White sugar is hygroscopic - it attracts water and locks it away from the dough to make your cookie crisp. Brown sugar, with it's added molasses content, keeps the dough softer and makes the cookies chewy. So if you like a crisp, crunchy cookie, use all white sugar, or adjust the proportion of brown sugar downwards.
In most baking recipes, you shouldn’t substitute brown sugar for white sugar. If your recipe calls for 1 cup white sugar, swap 1 cup brown sugar. The sweetness level will be exactly the same, but the brown sugar may change the texture of your baked goods. You’ll likely notice a more robust flavor and the color of the finished baked good may be darker as well. (Substitution is not recommended)
These alterations in color, flavor, and texture come from the way brown sugar is made. Brown sugar is white sugar with molasses mixed in; as much as 10% molasses, by weight, depending on the manufacturer. That molasses might make the texture moister, so it might be helpful to slightly decrease the amount of the wet ingredients (like milk or water) in your recipe or slightly increase the dry ingredients (such as flour, cocoa powder, or oats). You’ll also probably notice a hint of caramel or butterscotch flavor.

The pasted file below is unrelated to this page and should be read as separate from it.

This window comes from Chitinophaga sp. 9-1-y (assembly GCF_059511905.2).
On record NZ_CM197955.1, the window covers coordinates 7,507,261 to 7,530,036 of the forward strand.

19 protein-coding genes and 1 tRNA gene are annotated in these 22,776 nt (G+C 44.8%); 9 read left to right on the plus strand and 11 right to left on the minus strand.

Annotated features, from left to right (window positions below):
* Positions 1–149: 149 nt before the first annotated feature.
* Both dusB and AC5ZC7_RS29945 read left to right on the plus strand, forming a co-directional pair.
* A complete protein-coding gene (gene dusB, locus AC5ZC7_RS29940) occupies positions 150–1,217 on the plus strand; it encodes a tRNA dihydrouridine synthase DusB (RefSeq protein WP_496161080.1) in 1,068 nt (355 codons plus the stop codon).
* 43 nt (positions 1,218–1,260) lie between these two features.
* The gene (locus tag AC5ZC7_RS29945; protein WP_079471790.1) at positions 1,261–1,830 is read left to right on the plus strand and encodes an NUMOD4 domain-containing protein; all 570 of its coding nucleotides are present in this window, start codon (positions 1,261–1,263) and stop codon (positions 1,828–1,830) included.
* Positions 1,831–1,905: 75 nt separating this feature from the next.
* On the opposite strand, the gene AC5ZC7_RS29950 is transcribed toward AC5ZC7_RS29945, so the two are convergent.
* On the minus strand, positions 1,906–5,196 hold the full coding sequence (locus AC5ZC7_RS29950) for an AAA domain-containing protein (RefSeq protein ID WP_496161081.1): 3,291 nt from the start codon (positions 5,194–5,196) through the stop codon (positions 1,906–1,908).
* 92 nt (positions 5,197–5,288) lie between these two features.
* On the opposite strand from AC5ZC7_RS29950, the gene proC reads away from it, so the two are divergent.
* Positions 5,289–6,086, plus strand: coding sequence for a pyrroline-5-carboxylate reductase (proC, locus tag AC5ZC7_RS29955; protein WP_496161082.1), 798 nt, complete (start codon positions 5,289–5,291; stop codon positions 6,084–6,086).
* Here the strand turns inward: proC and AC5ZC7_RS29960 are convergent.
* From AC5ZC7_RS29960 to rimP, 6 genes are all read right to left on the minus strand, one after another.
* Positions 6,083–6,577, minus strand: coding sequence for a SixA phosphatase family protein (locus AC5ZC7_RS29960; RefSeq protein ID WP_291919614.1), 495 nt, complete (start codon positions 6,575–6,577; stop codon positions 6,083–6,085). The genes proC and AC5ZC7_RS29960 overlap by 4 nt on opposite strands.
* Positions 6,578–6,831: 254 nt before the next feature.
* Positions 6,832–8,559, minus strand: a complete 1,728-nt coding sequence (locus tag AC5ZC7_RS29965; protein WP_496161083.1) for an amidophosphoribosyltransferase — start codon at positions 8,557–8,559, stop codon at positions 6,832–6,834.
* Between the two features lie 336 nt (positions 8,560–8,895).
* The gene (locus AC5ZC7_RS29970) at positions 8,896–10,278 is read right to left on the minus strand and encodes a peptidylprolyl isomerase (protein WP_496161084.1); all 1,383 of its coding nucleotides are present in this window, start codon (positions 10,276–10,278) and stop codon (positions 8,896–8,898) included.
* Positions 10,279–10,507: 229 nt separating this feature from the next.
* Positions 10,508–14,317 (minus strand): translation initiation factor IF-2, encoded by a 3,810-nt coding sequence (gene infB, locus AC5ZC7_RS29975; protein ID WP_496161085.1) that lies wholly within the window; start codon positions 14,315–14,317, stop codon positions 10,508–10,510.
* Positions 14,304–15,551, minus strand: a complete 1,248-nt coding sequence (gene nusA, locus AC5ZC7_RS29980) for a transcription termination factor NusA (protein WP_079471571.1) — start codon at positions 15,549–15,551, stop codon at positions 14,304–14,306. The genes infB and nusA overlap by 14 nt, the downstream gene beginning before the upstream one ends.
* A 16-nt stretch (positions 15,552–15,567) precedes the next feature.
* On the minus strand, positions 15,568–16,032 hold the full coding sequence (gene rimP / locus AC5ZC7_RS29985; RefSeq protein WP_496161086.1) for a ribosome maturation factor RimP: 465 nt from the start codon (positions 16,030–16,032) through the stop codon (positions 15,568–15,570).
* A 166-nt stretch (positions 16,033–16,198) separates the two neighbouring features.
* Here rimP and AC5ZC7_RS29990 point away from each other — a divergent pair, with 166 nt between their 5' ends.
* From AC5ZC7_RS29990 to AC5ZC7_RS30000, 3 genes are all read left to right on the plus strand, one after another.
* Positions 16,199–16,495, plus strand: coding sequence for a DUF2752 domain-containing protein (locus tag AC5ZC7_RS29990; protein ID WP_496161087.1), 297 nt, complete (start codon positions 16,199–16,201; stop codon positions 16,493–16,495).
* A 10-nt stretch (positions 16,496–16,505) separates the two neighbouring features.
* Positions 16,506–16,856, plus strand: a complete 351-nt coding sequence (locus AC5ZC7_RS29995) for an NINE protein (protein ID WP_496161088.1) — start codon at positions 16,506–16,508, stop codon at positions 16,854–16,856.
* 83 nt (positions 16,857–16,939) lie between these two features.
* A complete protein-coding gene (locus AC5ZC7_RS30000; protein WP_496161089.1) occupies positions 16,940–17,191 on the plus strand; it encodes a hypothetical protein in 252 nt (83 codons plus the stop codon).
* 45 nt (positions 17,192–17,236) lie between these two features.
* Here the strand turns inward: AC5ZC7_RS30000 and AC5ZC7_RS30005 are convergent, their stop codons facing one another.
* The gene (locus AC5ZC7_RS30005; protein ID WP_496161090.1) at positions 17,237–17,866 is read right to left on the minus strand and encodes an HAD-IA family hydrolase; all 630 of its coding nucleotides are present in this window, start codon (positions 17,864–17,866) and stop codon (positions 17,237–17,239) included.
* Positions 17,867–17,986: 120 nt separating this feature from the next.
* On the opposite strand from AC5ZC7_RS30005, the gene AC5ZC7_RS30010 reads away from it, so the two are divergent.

Brown sugar generally works much better in quick breads than light and airy cakes—we’re looking at you, angel food—since these take advantage of the lighter texture of the white sugar. Substituting brown sugar for white sugar will actually be a win if you prefer softer and chewier over crispier cookies since the molasses lends that extra moistness.
Dark brown sugar offers a stronger molasses flavor while light brown sugar has a milder flavor, but structurally, the two sugars will work the same. The difference in the amount of molasses is so minimal, no one will likely notice the difference.